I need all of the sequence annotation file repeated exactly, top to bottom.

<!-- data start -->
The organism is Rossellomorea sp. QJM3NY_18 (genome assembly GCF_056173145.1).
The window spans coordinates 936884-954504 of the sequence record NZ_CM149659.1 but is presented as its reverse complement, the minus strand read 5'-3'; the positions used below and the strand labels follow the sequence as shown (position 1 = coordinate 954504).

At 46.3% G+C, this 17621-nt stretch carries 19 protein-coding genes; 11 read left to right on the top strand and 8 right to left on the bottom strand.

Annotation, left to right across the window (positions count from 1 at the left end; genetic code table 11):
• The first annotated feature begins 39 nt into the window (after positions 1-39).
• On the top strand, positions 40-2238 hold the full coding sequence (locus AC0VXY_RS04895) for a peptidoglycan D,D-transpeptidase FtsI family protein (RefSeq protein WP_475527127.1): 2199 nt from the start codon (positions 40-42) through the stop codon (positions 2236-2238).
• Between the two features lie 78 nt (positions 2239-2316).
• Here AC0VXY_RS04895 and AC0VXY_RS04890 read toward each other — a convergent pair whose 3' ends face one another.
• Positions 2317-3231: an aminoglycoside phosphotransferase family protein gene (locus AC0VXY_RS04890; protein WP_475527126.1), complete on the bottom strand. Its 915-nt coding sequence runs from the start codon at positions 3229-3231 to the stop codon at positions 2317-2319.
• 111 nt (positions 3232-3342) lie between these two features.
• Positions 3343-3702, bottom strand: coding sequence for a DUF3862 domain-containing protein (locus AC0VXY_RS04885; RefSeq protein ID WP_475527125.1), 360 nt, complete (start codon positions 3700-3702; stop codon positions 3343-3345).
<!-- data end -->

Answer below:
The organism is Rossellomorea sp. QJM3NY_18 (genome assembly GCF_056173145.1).
The window spans coordinates 936884-954504 of the sequence record NZ_CM149659.1 but is presented as its reverse complement, the minus strand read 5'-3'; the positions used below and the strand labels follow the sequence as shown (position 1 = coordinate 954504).

At 46.3% G+C, this 17621-nt stretch carries 19 protein-coding genes; 11 read left to right on the top strand and 8 right to left on the bottom strand.

Annotation, left to right across the window (positions count from 1 at the left end; genetic code table 11):
• The first annotated feature begins 39 nt into the window (after positions 1-39).
• On the top strand, positions 40-2238 hold the full coding sequence (locus AC0VXY_RS04895) for a peptidoglycan D,D-transpeptidase FtsI family protein (RefSeq protein WP_475527127.1): 2199 nt from the start codon (positions 40-42) through the stop codon (positions 2236-2238).
• Between the two features lie 78 nt (positions 2239-2316).
• Here AC0VXY_RS04895 and AC0VXY_RS04890 read toward each other — a convergent pair whose 3' ends face one another.
• Positions 2317-3231: an aminoglycoside phosphotransferase family protein gene (locus AC0VXY_RS04890; protein WP_475527126.1), complete on the bottom strand. Its 915-nt coding sequence runs from the start codon at positions 3229-3231 to the stop codon at positions 2317-2319.
• 111 nt (positions 3232-3342) lie between these two features.
• Positions 3343-3702, bottom strand: coding sequence for a DUF3862 domain-containing protein (locus AC0VXY_RS04885; RefSeq protein ID WP_475527125.1), 360 nt, complete (start codon positions 3700-3702; stop codon positions 3343-3345).